Chuckilepsy: the Chuck E. Cheese Disease

By Scott Finn

Earlier this month, Chuck E. Cheese’s celebrated its thirtieth anniversary. The kid’s restaurant is famous for video games, pizza and its mouse mascot. In fact, an independent survey shows that Chuck E. Cheese is more popular with kids between the ages of six and eight than Mickey Mouse, Ronald McDonald, and Barbie. 

The restaurant’s slogan is, “Where a kid can be a kid.” But I’m not so sure.

Last week I was home with my kids, alone, and it was a hundred degrees outside, I needed to find someplace air-conditioned where they could run around until they tired themselves out. Then it came to me – I’ll take them to Chuck E. Cheese’s. It seemed brilliant at the time. I had no idea it would end so badly. Here’s my four-year-old, Iris, after the meltdown.

Me: We just got out of Chuck E. Cheese’s and you’re upset, why are you upset?

Iris: Because I didn’t get the other glasses.

Me: You wanted to get a different type of glasses.

Iris: Yes.

Me: And how do you feel right now?

Iris: (sobs) I don’t know…

Now, you need to know that my daughter is usually a pretty happy kid. So what reduced her tears? I blame it on Chuckilepsy.  

Chuckilepsy is the state of consciousness created by the blinking lights, loud music and animatronic life-sized puppets at Chuck E. Cheese’s. The symptoms are glazed eyes, high heart rate, and a general state of agitation. 

The minute you walk into Chuck E. Cheese’s, your senses are assaulted. (Nat sound of restaurant) There’s the noise of all the games – video games, little cars to ride on, skeetball, et cetera. Then there’s the stage with an eight-foot-tall robot mouse – the famous Chuck E. Cheese. In back of him are music videos blasting from several large-screen TVs — like this one: “Chuck E. Cheese – keep dreamin’ of you…”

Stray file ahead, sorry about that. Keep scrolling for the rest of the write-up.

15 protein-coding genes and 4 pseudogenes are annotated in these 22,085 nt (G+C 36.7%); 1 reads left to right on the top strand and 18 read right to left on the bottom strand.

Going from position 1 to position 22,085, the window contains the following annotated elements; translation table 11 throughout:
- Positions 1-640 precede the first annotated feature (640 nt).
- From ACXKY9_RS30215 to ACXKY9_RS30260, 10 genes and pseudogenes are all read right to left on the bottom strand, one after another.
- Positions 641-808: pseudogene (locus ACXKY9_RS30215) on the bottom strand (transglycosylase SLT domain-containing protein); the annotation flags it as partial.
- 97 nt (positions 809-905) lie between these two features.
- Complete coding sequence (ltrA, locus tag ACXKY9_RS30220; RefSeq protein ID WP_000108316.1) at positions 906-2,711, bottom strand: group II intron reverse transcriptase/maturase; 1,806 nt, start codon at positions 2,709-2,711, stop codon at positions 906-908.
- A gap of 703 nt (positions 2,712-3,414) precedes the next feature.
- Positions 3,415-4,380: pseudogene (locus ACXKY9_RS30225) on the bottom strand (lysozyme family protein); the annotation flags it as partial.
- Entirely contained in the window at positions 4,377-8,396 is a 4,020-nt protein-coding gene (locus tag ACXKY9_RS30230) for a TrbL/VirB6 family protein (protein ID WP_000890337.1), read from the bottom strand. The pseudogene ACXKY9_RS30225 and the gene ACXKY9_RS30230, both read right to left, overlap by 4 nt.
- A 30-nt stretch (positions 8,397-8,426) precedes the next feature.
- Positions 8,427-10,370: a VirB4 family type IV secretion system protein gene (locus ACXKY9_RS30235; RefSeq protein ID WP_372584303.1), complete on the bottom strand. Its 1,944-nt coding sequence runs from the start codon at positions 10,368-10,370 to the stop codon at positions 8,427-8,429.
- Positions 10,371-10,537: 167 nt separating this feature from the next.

It’s sung to the tune from the 1984 smash “I feel for you” by Chaka Khan. I used to dance to that one in junior high. Now, an animatronic mouse breakdances to it for the entertainment of small children.  So on top of the wretched noise and the flashing lights I was forced to confront the fact that I am, indeed, that old.

Soon, my daughter was begging for tokens to play the games. I put a five dollar bill into the machine and heard a familiar sound — the clink, clink of coins.

I started to think – what did this place remind me of? Then it hit me – a casino. This place is just like a casino. You look around at both places, and you don’t see a lot of smiles. Some of the faces are excited, others are glazed-over, but I wouldn’t call them happy. I’d say they have Chuckilepsy. 

But what really gets me is the slogan: “Chuck E. Cheese — Where a kid can be a kid.” 

Let’s review what happens at Chuck E. Cheese’s: Kids labor over computer screens so they can earn tickets so they can buy useless trinkets. That’s adult behavior, if you ask me. 

In my book, being a kid means playing games that use your body and your imagination. It’s playing army in the forest or having a tea party for your dolls – not interacting with some machine. 

As we were leaving, we traded in Iris’s tickets for a pair of fake sunglasses. But with all the noise, the lady behind the counter gave her the wrong glasses – they had dollar bill signs on them and not the stars that Iris wanted. Thus, the meltdown. 

But later, my daughter surprised me. When we got home, she wanted us to make our own glasses out of cardboard and pipe cleaners. So we did, and when I tried mine on, she did more than smile. She gave me a full-on belly laugh. Now that’s the Iris I know and love.

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One Comment on “Chuckilepsy: the Chuck E. Cheese Disease”

  1. Samara Coonts Says:

    I would never take my own children to Chucky Cheese after I recently heard that other workers were going into the kitchen early in the mornings before anyone else came in to fix themselves breakfast.The kitchen is supposed to be a sanitary place and not for all employees to use.As I heard it, it was supposed to have been an employee who reportedly works on the gaming machines.I dont know if the rumor is true, but if it is, the helth department should be notified.

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